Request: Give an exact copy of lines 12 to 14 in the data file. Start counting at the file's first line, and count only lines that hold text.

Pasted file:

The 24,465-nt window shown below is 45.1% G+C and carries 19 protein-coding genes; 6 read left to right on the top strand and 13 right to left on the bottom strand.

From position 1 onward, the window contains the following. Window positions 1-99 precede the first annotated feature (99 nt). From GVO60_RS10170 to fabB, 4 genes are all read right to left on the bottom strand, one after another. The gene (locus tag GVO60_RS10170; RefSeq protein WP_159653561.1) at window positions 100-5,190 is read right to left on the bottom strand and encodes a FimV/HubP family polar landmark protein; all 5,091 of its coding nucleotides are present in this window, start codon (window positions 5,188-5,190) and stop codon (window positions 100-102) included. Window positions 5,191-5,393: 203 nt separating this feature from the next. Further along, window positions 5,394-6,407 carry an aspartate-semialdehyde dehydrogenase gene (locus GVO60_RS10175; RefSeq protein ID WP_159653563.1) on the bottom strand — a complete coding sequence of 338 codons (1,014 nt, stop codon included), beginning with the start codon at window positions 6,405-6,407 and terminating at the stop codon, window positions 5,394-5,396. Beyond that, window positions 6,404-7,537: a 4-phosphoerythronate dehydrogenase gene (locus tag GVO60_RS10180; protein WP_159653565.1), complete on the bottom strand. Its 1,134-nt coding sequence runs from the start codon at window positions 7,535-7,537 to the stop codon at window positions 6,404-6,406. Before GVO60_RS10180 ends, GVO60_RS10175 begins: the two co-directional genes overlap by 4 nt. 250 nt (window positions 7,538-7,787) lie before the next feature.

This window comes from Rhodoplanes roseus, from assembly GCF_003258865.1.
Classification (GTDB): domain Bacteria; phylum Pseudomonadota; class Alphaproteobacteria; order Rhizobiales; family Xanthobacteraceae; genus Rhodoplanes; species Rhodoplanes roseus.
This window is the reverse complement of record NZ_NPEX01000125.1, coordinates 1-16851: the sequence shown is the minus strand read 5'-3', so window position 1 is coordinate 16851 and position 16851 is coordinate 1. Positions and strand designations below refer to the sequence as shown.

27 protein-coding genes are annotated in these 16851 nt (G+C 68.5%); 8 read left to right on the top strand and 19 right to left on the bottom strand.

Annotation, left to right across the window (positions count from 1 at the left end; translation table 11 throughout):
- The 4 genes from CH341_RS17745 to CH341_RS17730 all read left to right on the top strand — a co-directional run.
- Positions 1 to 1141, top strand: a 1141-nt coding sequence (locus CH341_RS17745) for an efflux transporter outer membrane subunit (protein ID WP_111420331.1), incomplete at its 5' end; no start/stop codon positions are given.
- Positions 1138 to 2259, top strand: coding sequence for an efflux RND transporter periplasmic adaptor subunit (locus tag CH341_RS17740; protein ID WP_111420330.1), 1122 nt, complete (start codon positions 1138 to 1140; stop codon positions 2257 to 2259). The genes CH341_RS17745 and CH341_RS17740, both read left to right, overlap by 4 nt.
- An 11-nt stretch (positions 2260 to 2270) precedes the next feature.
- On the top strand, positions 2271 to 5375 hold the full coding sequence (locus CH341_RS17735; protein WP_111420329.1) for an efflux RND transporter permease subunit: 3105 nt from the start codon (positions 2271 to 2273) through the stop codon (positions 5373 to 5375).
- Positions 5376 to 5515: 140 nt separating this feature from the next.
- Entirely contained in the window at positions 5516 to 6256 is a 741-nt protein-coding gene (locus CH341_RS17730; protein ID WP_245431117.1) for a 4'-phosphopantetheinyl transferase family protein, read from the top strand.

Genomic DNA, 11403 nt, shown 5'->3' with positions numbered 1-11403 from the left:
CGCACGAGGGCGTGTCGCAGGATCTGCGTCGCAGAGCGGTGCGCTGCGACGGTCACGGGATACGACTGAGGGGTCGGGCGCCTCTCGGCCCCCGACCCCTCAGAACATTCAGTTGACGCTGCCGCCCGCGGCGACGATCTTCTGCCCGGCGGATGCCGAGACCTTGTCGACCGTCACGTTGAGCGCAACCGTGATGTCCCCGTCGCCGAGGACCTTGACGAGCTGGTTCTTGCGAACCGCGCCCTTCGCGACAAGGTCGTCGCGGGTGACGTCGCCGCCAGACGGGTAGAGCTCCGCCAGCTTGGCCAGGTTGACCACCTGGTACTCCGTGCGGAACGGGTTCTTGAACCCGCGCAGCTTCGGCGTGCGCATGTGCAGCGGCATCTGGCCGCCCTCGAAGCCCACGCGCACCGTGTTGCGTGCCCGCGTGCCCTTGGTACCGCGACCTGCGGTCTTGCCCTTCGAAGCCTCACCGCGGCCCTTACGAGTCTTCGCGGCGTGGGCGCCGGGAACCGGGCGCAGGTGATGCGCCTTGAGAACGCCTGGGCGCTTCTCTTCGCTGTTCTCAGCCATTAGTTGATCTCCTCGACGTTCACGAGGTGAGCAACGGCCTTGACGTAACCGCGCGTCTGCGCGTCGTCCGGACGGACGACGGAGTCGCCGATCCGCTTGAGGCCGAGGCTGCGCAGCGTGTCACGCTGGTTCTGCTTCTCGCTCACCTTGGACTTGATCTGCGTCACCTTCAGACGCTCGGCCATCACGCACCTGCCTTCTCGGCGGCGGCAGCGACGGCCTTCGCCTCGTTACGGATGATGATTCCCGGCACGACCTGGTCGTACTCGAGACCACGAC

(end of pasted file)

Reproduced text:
- On the top strand, positions 2271 to 5375 hold the full coding sequence (locus CH341_RS17735; protein WP_111420329.1) for an efflux RND transporter permease subunit: 3105 nt from the start codon (positions 2271 to 2273) through the stop codon (positions 5373 to 5375).
- Positions 5376 to 5515: 140 nt separating this feature from the next.
- Entirely contained in the window at positions 5516 to 6256 is a 741-nt protein-coding gene (locus CH341_RS17730; protein ID WP_245431117.1) for a 4'-phosphopantetheinyl transferase family protein, read from the top strand.